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Indiana Ranks 27th for Overall Child Well-Being and 15th for Economic Well-Being, on Trend for Higher Earning Potential for Hoosier Youth, in 2024 KIDS COUNT Data Book

50-State Data Show Academic Outcomes, Absence are Linked to Poverty, Trauma; Policymakers Must Act to Promote Kids’ Future Success, Annie E. Casey Foundation Finds

INDIANAPOLIS, IN — Indiana ranks 27th in child well-being, according to the national 2024 KIDS COUNT® Data Book, a 50-state report of recent data developed by the Annie E. Casey Foundation analyzing how kids are faring in post-pandemic America. The data show Indiana leaders must do more to prepare children to learn so they are ready to earn when they reach adulthood. At stake nationally: hundreds of billions of dollars in future earnings and trillions of dollars in lost economic activity.

There are bright spots in this year’s national KIDS COUNT® Data Book for Hoosier kids and their families:

  • Between 2019 and 2022, more parents (75%) had full-time secure employment in Indiana which surpassed both the national average and that of the four neighboring states: Illinois, Kentucky, Michigan, and Ohio.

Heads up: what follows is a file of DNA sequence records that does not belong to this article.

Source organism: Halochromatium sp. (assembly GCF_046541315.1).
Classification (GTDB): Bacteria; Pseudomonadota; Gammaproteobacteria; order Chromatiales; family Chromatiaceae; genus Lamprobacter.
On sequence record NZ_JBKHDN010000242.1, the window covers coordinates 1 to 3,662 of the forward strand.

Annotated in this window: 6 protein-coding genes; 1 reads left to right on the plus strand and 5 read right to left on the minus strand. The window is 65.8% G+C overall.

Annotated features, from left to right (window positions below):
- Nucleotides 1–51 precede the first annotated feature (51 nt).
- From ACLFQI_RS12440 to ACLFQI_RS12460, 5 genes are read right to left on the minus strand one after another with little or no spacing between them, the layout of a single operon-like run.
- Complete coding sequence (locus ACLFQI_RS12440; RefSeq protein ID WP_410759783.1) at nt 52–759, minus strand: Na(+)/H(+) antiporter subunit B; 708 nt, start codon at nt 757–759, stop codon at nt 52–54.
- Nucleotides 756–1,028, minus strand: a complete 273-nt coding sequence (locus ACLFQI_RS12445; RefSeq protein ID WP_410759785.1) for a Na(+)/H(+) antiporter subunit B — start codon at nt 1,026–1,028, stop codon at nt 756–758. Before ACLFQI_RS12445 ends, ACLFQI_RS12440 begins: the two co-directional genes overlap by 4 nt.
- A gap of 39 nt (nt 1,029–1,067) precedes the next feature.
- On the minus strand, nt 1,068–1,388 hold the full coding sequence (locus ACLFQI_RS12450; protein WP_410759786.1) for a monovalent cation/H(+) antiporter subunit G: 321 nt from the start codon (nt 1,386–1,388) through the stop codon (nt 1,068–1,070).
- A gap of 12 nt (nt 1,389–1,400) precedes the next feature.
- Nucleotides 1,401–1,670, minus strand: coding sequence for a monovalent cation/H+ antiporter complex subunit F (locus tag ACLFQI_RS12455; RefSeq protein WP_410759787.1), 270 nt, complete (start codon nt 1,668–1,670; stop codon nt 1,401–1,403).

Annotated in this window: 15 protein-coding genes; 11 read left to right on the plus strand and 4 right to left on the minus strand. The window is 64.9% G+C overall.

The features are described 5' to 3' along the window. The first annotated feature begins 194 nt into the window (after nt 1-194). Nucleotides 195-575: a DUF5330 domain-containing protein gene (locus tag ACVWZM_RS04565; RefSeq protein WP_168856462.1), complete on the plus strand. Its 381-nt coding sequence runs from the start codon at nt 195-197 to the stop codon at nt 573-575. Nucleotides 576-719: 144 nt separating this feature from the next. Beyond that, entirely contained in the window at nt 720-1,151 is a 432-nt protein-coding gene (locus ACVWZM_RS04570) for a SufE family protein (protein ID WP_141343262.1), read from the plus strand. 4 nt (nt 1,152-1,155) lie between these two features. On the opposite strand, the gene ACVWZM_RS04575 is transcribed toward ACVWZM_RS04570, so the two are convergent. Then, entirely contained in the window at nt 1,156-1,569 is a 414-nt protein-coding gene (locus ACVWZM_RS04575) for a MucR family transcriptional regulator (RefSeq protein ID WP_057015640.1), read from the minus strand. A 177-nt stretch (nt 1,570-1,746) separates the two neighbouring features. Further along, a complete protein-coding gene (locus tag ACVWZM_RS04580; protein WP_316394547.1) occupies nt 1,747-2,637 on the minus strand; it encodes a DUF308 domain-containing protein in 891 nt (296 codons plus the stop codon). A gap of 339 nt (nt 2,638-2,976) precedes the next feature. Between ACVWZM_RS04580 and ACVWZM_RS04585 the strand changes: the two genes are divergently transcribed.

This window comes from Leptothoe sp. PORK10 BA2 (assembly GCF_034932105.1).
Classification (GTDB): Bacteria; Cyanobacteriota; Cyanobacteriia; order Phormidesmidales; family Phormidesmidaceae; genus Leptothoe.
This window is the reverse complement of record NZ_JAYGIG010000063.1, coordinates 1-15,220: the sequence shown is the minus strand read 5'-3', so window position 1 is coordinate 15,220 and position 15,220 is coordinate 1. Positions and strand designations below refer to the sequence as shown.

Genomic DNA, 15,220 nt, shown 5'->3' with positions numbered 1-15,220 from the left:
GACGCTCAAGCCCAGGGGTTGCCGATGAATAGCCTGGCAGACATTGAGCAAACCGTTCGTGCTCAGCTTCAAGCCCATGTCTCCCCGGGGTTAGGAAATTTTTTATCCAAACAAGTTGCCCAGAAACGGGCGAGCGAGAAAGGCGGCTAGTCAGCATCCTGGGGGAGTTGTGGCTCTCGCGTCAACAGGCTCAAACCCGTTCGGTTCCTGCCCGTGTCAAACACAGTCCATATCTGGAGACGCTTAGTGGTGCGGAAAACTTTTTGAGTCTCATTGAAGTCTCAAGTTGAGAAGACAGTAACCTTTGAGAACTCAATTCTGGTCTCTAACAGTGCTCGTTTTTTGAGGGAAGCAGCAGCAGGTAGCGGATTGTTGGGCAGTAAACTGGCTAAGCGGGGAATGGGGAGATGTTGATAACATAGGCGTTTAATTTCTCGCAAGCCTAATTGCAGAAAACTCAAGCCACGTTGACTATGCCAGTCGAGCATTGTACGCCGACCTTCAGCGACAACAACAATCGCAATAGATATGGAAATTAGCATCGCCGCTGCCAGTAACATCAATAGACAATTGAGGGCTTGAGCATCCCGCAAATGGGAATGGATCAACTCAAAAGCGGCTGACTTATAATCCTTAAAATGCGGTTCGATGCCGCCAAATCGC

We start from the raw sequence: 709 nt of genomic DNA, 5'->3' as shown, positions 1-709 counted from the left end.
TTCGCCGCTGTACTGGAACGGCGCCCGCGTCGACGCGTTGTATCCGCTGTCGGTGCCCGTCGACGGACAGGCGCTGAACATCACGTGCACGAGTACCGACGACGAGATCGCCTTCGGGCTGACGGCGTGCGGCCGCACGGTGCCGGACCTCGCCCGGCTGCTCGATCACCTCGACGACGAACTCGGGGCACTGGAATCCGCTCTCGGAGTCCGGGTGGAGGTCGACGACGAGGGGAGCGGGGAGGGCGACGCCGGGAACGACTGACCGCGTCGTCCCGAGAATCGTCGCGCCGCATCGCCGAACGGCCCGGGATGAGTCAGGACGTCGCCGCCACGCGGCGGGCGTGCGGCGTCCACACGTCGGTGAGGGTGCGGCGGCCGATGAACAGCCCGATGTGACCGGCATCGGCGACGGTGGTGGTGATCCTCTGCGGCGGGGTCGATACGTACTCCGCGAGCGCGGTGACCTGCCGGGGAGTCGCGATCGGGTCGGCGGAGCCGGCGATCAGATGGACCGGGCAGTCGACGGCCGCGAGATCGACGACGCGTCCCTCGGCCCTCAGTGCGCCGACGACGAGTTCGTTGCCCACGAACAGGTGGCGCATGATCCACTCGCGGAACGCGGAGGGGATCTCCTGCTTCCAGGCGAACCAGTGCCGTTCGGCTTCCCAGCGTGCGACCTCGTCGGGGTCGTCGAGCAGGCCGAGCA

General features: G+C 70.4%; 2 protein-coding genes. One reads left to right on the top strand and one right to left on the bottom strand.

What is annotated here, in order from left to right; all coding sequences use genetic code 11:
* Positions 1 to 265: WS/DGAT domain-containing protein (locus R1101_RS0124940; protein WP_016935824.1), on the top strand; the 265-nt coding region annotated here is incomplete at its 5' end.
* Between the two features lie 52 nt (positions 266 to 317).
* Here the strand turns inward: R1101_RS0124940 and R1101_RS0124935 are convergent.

• In 2022, fewer children (22%) lived in households that faced a high housing cost burden, spending 30% of their income solely on housing expenses, in comparison to the national average (30%).
  • In 2022, more Hoosier teens (95%) between the ages 16 and 19 were either enrolled in school or employed, an improvement from 93% in 2019.
  • Far fewer children under 19 (5%) were uninsured. Indiana saw the fifth-highest decrease nationally in uninsured children between 2019 and 2022 (a 29% improvement).

“Indiana has significant opportunities and challenges ahead in supporting the well-being of our children,” said Tami Silverman, president & CEO of Indiana Youth Institute, Indiana’s member of the KIDS COUNT network. “We should celebrate the progress we’ve made, especially in economic well-being areas such as parental employment rates and housing affordability; and we must acknowledge the disparities that persist for our kids. Every child in Indiana should have access to quality education, regardless of their background or circumstances. By addressing these disparities head-on, we not only invest in the future of our children but also in the economic prosperity of our state.”